WASHINGTON — President Donald Trump announced Tuesday he will nominate federal judge Neil Gorsuch for the Supreme Court. He is nominating Gorsuch to replace the late Justice Antonin Scalia.
The nomination of Gorsuch, a 49-year-old federal appellate judge from Colorado, gives Trump and Republicans the opportunity to confirm someone who could cement the conservative direction of the court for decades.
His selection also sets up an intense fight with Senate Democrats, still angry over the Republicans’ decision to essentially ignore former President Barack Obama’s nomination of Judge Merrick Garland for the empty Supreme Court seat last year.
Introducing Gorsuch, Trump said he had committed as a candidate to “find the very best judge in the country for the Supreme Court.”
He said he was seeking “someone who would interpret them are written.”
“Millions of voters said this was he single most important issue for them when they voted for me for president,” Trump said. “I am a man of my word.”
“Today I am keeping another promise to the American people by nominating Neil Gorsuch to the Supreme Court.”
Trump made the announcement after an unusual day in which both top candidates for the nomination — Gorsuch and Judge Thomas Hardiman — were brought to Washington as the suspense built.
The court has been operating with eight justices since the sudden death last February of Justice Antonin Scalia. If confirmed, Gorsuch would continue the ideological balance that existed before Scalia’s death, with four conservatives, four liberals and Justice Anthony Kennedy as a swing vote between the blocs.
Trump selected Gorsuch — who sits on the 10th Circuit Court of Appeals — from a list of 20 potential justices compiled during the presidential campaign in a direct appeal to conservative and evangelical voters skeptical about his commitment to their values.
Gorsuch pledged that, as a justice, he would be “a faithful servant of the Constitution and the laws of this country.”
The son of Anne Gorsuch Burford, the former head of the Environmental Protection Agency under President Reagan who was held in contempt of Congress and resigned under intense criticism, Judge Gorsuch was nominated to the federal bench in May 2006 after serving in the Bush-era Justice Department for two years.
Gorsuch’s legal record closely mirrors Scalia’s legal thinking. An admirer of the late justice, he fondly regarded him as a “lion of the law.” He has written decisions that are critical of government regulations and in favor of religious freedom, and in 2013 sided with Hobby Lobby and other businesses and organizations religiously opposed to Affordable Care Act requirements mandating that employers provide contraception in their health insurance plans. The Supreme Court upheld that decision the following year.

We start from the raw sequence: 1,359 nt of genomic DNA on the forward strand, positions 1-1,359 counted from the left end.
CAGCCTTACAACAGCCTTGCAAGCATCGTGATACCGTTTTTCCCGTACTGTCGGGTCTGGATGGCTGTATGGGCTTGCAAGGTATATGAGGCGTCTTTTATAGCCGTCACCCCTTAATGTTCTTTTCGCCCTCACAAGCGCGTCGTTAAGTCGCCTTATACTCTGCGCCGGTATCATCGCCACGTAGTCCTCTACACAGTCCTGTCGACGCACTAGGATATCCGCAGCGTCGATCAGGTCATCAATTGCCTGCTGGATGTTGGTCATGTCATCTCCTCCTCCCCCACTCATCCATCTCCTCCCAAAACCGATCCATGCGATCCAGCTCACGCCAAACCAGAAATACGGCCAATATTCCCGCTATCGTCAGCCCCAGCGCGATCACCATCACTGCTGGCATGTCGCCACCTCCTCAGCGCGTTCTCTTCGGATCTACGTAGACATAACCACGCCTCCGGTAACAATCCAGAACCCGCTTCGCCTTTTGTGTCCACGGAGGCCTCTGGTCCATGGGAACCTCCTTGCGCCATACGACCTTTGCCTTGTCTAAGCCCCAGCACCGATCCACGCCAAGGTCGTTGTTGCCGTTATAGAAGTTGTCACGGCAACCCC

Gorsuch is considered by conservatives to be pro-life. In 2006, he authored a book which criticized the legal arguments for assisted suicide and euthanasia. His arguments were “based on the idea that all human beings are intrinsically valuable and the intentional taking of human life by private persons is always wrong,” a view that closely mirrors the position held by the religious right. He is a graduate of Harvard Law School.
Gorsuch spent part of his youth in Washington, D.C., when his mother, Anne Gorsuch Burford, served in the Reagan administration as administrator of the Environmental Protection Agency.
He served as a partner at a prestigious Washington Law firm, Kellogg, Huber as well as Principal Deputy Associate Attorney General.
Gorsuch and his wife Louise have two daughters. They live in Boulder, Colorado.
Americans United of Life praised the nomination, saying “Neil Gorsuch’s nomination shows that President Trump values the legacy of the late Justice Antonin Scalia, and is dedicated to ensuring that the Supreme Court is staffed by jurists who respect the Constitution, not by politicians who vote with their policy preferences.”
The Latino Victory Project said, “Gorsuch’s track record on women’s reproductive rights and issues of discrimination and police brutality suggests he doesn’t have all of our interests in mind nor that he could be independent of advancing Trump’s agenda and saying no to him once he goes too far. We urge Democrats to protect our values and give this potential justice the tough vetting and full consideration a position of this distinction deserves.”
NARAL Pro-Choice Washington said, “Gorsuch’s views on the right to choose are clear. He has an established track record of supporting an agenda that undermines abortion access. As a judge for the Tenth Circuit Court of Appeals, he has sided with private businesses that want to deny women access to birth control, with Catholic hospitals that deny women the right to abortion and other legal reproductive health-care services, and with the governor of Utah, who issued an order defunding Planned Parenthood. There is no doubt that Gorsuch’s appointment is a direct threat to Roe v. Wade and women’s equality.”